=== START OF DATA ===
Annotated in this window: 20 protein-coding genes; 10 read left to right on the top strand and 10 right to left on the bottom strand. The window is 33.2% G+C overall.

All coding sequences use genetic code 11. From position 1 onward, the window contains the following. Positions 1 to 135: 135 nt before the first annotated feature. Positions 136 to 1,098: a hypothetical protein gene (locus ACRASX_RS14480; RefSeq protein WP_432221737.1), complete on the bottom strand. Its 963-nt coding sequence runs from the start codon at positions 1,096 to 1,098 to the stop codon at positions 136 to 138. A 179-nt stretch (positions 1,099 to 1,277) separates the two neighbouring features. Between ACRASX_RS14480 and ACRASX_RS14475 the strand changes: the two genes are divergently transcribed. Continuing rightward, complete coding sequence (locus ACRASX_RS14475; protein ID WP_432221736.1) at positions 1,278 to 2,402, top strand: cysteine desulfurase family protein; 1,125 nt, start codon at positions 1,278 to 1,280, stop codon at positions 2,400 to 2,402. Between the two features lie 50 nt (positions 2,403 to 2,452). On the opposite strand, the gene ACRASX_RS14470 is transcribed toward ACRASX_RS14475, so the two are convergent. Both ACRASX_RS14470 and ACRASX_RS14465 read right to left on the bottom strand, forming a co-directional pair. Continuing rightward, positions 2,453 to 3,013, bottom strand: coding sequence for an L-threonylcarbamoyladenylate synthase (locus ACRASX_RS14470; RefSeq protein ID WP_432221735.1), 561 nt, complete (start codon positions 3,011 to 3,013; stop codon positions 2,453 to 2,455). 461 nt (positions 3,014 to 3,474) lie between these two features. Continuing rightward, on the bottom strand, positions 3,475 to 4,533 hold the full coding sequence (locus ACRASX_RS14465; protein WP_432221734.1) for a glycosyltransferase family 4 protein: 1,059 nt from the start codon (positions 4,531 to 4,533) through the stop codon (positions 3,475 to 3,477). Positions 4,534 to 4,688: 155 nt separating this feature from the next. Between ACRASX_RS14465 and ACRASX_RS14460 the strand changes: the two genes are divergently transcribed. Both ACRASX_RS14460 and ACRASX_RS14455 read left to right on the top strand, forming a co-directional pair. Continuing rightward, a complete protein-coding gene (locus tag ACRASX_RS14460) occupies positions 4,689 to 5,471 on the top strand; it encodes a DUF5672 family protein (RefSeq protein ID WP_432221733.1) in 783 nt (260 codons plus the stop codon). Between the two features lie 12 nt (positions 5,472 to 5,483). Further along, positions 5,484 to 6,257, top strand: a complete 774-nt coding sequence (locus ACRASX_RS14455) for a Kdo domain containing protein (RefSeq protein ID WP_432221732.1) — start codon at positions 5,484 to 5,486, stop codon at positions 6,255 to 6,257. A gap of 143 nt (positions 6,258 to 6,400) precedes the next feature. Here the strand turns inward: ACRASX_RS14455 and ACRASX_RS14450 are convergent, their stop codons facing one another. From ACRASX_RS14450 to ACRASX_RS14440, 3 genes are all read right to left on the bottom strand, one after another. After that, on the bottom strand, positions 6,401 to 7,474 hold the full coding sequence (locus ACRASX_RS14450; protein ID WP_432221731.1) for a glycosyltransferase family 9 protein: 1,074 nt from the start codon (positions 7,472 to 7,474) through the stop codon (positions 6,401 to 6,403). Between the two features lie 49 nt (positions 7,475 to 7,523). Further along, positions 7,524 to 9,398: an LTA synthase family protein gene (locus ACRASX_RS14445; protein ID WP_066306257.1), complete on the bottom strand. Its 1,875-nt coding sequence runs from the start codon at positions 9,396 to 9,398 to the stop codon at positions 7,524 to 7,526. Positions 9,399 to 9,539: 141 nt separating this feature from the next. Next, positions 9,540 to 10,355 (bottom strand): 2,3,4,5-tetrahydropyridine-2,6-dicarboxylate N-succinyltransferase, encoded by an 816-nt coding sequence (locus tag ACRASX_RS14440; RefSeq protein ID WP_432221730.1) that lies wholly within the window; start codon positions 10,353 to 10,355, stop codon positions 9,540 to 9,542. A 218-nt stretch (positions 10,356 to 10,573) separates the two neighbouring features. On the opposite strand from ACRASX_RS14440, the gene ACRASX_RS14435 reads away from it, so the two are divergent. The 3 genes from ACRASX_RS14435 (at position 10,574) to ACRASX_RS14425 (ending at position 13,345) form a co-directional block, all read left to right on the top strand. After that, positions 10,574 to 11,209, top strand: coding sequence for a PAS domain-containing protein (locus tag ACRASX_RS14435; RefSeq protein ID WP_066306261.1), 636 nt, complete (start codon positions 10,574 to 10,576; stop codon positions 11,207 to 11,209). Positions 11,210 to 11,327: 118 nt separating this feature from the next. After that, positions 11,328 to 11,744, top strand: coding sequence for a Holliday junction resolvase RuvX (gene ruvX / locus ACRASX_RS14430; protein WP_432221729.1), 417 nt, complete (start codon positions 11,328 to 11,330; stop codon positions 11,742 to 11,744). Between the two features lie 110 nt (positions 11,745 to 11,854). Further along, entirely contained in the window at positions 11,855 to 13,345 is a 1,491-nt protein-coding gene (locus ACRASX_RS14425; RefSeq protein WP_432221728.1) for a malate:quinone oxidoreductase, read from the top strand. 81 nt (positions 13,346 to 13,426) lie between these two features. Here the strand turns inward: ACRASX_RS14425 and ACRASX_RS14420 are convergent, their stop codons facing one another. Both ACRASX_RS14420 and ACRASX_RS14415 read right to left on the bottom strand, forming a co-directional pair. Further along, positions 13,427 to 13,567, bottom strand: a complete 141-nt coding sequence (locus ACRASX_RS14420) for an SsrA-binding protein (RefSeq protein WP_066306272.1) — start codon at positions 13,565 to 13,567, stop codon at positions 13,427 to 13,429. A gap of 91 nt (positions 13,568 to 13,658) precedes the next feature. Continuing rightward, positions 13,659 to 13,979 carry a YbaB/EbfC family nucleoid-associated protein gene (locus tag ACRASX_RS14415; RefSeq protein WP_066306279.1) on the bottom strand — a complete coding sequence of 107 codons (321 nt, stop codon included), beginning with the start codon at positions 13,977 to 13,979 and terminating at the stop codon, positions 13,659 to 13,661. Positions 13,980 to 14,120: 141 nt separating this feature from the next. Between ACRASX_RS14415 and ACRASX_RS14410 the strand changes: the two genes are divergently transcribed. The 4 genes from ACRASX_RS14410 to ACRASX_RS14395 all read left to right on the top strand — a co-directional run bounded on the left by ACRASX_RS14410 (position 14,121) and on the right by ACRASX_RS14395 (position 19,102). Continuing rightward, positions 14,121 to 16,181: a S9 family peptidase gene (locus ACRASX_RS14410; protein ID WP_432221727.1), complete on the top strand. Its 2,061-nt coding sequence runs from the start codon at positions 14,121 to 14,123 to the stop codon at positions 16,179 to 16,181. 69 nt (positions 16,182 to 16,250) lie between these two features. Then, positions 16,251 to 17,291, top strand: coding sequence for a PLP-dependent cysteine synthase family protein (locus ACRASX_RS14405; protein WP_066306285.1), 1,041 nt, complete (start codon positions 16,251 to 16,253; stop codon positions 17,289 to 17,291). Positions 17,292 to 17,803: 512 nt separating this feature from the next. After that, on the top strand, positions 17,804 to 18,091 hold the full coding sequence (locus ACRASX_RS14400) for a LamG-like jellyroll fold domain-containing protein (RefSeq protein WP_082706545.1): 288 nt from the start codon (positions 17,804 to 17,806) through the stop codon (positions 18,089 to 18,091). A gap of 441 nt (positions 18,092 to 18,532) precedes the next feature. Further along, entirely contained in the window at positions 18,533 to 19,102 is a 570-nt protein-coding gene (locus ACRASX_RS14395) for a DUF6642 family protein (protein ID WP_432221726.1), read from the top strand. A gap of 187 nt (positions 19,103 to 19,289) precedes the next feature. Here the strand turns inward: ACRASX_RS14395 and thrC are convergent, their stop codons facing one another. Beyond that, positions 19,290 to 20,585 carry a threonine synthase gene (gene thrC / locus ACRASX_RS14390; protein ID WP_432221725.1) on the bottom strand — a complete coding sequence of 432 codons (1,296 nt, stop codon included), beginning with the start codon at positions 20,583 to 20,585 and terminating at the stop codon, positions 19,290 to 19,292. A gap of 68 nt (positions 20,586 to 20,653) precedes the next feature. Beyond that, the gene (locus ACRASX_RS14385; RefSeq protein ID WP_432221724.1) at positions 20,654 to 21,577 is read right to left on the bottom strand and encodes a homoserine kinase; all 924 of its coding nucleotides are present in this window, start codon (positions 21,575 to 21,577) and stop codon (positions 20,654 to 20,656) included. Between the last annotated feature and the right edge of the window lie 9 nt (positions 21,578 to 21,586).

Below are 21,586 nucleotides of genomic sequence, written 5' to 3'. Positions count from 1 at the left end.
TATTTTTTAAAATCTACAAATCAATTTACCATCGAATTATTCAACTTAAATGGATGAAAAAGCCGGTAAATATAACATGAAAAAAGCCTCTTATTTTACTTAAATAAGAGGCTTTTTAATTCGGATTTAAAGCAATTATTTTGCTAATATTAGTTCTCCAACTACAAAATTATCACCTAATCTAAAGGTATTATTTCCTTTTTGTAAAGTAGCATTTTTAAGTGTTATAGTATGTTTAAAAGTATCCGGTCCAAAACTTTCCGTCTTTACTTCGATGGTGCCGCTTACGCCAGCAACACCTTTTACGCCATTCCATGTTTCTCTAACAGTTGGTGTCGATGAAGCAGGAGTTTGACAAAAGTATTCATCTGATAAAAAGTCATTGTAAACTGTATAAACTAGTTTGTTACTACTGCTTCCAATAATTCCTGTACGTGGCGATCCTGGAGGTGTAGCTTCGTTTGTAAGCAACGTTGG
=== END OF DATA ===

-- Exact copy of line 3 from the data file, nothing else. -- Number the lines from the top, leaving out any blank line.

Below are 21,586 nucleotides of genomic sequence, written 5' to 3'. Positions count from 1 at the left end.